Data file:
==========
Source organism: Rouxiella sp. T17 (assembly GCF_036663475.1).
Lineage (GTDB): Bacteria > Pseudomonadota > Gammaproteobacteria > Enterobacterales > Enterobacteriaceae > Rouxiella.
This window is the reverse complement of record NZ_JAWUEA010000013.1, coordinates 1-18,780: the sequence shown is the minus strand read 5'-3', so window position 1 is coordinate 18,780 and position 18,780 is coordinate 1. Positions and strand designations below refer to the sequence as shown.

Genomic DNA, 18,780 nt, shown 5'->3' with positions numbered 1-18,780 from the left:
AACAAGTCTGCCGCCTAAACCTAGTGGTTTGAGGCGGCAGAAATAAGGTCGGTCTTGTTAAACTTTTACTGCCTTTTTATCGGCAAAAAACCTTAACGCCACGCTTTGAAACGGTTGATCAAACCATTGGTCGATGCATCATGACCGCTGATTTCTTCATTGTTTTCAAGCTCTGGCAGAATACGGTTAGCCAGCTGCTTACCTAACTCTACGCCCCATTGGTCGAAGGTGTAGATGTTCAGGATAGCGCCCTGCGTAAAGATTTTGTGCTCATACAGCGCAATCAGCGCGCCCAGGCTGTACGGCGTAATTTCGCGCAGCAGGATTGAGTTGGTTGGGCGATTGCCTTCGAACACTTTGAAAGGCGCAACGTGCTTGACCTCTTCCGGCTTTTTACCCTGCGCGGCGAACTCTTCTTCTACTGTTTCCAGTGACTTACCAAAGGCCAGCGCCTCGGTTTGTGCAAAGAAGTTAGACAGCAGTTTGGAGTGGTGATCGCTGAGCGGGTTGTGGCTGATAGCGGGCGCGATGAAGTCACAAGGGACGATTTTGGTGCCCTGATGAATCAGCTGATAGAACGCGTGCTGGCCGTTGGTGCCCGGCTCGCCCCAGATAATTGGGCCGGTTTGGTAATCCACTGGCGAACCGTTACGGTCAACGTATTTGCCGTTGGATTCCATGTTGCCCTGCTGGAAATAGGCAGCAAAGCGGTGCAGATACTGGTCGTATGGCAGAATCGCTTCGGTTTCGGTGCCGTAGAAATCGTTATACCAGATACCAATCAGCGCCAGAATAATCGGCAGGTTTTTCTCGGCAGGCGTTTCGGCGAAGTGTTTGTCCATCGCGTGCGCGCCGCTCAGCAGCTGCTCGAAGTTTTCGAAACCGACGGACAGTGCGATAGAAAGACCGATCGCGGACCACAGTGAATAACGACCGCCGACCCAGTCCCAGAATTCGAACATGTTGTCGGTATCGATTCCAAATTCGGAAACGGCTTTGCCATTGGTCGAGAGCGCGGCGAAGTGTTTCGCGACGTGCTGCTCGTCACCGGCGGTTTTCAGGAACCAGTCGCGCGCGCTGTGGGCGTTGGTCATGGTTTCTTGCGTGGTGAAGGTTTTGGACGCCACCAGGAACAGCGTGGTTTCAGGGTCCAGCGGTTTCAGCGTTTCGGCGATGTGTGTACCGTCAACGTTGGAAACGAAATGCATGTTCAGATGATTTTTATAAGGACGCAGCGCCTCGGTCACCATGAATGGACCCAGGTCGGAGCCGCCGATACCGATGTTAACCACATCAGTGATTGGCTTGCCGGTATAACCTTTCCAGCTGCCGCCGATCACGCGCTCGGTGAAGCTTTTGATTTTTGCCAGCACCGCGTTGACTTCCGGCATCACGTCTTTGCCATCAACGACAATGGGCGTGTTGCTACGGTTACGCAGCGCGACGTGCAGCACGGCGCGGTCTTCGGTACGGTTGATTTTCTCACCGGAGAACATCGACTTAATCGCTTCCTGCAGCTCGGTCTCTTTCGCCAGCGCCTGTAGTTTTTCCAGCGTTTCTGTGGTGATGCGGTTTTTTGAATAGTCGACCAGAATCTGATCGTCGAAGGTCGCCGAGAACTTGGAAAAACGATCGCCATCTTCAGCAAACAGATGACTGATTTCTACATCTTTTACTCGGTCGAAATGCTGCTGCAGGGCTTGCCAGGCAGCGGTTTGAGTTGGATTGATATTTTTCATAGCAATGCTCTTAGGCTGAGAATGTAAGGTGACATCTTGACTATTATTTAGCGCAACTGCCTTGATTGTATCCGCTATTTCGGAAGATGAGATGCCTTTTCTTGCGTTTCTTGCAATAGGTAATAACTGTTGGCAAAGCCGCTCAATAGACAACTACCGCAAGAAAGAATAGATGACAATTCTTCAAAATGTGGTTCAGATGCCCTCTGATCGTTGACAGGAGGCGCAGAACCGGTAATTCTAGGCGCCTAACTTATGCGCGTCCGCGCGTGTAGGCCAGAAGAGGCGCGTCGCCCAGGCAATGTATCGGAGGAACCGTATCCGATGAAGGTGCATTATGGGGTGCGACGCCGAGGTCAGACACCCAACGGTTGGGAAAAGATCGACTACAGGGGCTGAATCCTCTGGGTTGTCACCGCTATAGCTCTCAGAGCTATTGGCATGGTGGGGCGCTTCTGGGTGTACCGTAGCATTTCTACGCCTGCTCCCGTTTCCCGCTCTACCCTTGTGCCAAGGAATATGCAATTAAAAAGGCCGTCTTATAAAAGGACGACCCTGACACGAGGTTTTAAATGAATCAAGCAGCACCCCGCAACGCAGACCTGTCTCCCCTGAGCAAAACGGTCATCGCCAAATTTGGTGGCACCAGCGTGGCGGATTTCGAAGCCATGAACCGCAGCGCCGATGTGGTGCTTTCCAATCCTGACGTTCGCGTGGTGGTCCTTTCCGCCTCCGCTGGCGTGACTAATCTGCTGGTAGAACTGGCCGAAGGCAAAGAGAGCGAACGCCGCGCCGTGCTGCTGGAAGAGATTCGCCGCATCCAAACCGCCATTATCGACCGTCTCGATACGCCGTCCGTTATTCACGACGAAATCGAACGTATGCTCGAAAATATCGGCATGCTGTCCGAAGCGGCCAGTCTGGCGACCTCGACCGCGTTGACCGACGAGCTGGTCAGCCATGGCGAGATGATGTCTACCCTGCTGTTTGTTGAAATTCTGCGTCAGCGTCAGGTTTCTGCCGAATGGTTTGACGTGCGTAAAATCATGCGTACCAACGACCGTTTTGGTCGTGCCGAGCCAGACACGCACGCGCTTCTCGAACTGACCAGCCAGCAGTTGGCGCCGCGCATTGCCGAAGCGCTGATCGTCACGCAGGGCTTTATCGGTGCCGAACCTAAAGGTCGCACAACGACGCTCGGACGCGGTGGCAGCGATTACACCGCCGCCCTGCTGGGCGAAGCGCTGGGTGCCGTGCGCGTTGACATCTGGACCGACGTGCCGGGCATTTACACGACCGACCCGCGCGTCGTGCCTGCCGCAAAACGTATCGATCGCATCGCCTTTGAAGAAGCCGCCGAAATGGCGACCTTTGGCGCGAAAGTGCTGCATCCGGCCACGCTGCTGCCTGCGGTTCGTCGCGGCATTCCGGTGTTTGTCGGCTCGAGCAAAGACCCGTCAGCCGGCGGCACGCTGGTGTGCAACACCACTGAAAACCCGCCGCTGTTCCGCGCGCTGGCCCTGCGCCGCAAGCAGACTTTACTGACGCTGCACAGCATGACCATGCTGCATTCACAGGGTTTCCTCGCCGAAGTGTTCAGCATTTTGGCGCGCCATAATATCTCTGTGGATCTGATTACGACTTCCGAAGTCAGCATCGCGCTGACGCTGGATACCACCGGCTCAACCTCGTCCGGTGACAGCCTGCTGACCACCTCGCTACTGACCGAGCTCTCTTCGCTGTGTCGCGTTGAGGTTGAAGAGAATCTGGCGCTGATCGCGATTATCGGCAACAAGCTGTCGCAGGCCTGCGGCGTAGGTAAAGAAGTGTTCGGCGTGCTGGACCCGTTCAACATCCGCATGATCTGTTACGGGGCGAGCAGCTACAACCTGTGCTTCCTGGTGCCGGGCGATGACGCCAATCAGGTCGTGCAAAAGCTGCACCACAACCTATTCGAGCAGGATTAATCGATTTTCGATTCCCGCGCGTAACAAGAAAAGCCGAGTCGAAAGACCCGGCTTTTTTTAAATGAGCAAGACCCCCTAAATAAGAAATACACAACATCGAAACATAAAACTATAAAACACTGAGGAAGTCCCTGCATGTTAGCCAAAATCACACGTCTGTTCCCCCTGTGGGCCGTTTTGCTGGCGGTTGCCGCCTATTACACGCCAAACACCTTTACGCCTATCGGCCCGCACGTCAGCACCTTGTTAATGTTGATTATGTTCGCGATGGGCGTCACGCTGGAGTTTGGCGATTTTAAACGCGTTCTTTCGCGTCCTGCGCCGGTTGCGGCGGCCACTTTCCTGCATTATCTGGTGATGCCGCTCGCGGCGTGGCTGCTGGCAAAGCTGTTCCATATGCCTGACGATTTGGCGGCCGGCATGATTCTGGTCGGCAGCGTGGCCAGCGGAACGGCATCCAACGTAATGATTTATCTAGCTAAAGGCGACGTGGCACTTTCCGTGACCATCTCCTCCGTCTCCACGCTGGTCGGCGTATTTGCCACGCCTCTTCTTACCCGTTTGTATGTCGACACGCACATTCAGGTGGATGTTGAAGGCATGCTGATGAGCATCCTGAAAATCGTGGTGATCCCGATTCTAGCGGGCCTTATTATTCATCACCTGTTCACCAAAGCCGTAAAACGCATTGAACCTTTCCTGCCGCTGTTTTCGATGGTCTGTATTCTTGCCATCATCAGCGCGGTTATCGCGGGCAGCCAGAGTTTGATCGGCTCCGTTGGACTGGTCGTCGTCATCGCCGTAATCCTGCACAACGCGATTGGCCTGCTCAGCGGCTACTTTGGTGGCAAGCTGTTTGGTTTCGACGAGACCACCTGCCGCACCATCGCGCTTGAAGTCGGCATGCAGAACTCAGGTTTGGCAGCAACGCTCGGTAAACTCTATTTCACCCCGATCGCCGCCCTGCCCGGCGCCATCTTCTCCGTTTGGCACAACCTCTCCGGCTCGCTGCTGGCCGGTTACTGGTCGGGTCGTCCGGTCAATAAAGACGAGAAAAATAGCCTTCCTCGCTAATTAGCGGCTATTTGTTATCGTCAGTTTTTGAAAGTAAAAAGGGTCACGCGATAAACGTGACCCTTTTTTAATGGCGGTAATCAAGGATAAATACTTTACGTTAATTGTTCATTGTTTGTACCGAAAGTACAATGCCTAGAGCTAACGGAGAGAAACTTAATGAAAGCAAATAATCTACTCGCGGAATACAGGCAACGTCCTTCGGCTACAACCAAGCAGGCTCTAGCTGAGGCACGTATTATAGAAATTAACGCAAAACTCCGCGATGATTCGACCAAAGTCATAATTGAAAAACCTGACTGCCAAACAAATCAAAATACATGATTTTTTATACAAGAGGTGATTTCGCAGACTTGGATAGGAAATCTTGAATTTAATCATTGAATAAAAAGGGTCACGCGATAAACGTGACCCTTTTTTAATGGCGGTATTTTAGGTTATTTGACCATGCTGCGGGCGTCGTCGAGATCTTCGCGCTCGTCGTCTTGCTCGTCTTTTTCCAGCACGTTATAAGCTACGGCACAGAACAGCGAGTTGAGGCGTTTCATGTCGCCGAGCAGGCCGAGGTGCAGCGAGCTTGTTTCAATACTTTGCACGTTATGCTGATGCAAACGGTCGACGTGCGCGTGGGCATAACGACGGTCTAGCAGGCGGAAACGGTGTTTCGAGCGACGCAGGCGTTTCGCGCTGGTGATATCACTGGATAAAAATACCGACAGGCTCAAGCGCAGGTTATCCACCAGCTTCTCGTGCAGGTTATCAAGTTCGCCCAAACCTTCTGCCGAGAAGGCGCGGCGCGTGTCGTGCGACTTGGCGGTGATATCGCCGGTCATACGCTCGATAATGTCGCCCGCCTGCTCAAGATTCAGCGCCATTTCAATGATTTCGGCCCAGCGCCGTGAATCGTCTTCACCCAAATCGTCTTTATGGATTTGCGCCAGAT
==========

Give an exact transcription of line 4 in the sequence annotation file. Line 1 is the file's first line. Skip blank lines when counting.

Genomic DNA, 18,780 nt, shown 5'->3' with positions numbered 1-18,780 from the left: